IIoT will see tremendous deployments in 2018.
IIoT elements are now widely available, interoperable and economical. Why? The facts are in our favor. In the last 10 years, the cost of RAM, processing, bandwidth and sensors have decreased so substantially that IIoT deployments can be made economically. Standard-based, interoperable devices allow decisions to be made with higher degrees of confidence and lifecycle-cost estimates.
US tax reform will open a floodgate of capital for expansion and infrastructure upgrades, job growth and investment in job training for the future.
Tax revenues will slowly repatriate, jobs will return and be filled, and communities rebuilt. Confidence will continue to soar, particularly among the manufacturing and business communities–the dreamers, builders and investors needed to fuel the economy. Manufacturing will provide the multiplier effect in the economy as it has done so well in the past. According to BCG, the average cost to manufacture goods in the US is now only 5% higher than in China and is 10-20% lower than major European economics. More telling, BCG projects that by next year it will be 2-3% lower cheaper to produce in the US than China. Just think of the US competitive advantage once tax reform is enacted.
It's powerful baby!
Manufacturers account for nearly 1/3 of the country's energy usage, spending over $200 billion per year to power their facilities. Over 70% of production-line disruptions (often costing millions) are due to poor power quality–manufacturers are now realizing this, and are waking up fast to managing and monitoring their power quality. The business cases to invest are obvious, with almost immediate impact, making investment in power quality one of the hottest IIoT business cases in 2018. Let's think more broadly, from a strategic perspective. The World Economic Forum rates countries with and without access to high quality power–drawing a direct correlation between industrialization rates and rise of a burgeoning middle class with those countries who have access to high quality power. Mega and multi-national manufacturing firms will increase their focus on maintaining and managing high-quality power as a critical, high-cost driver in the production process.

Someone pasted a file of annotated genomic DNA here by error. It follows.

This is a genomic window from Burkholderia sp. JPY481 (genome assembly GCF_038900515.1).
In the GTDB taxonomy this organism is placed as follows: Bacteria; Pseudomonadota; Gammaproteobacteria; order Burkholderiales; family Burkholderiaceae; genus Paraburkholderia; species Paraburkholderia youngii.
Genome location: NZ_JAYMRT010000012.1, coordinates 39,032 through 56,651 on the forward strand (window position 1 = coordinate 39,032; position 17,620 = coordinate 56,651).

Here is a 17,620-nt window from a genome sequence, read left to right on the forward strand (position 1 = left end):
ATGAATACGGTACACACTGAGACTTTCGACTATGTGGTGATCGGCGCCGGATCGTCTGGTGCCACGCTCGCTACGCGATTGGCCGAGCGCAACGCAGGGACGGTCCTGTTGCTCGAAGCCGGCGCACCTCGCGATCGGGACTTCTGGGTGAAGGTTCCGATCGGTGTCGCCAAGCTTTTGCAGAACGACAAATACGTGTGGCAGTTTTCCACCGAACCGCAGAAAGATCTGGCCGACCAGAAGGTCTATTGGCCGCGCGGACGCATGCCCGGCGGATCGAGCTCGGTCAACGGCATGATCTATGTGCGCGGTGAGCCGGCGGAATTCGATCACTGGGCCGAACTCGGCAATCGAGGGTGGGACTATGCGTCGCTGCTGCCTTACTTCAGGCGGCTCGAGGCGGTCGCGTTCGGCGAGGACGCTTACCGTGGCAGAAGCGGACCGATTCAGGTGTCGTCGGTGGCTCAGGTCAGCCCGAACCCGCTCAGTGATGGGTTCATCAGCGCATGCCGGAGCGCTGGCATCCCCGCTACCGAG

Data analytics software will be a greater catalyst.
As the IoT generates mega volumes of unstructured data, the availability of ubiquitous platforms that are available and cost effective will be critical catalysts for IIoT deployments.
Security will be top of mind-–both physical and cyber–for individuals, corporations and nation states.
Threats will increase in frequency and intensity demanding an overall increased awareness, proactive risk-mitigation strategies and overall commitment to a deeper security-focused framework and process. Why? Unfortunately, evil exists. But good also exists–and there are lots of good people in this world–so let's stay vigilant and safe.
What is old is new again.
Companies will use a combination of re-engineering processes to take advantage of the IIoT and combination of TQM principles to apply an optimal mix of both to their situation. My 13-year-old daughter, Camille, just learned about Frederick Taylor and Scientific Management, and the Hawthorne Studies conducted at Ford Motor Company that together formed her impression of what was happening during the Industrial Revolution. Fifteen years ago, we tested "collaborative visualization" with super-computer centers, OEM partners and users who needed to "get all brains into the same room" sharing real-time data to make better and faster decisions. Sounds a lot like what the IIoT is about to bring us all–in hyper-speed–allowing us to collaborate, solve problems, and apply what's both old and new!
Dianne Denison is founder & CEO of Denison Consulting Group, Inc.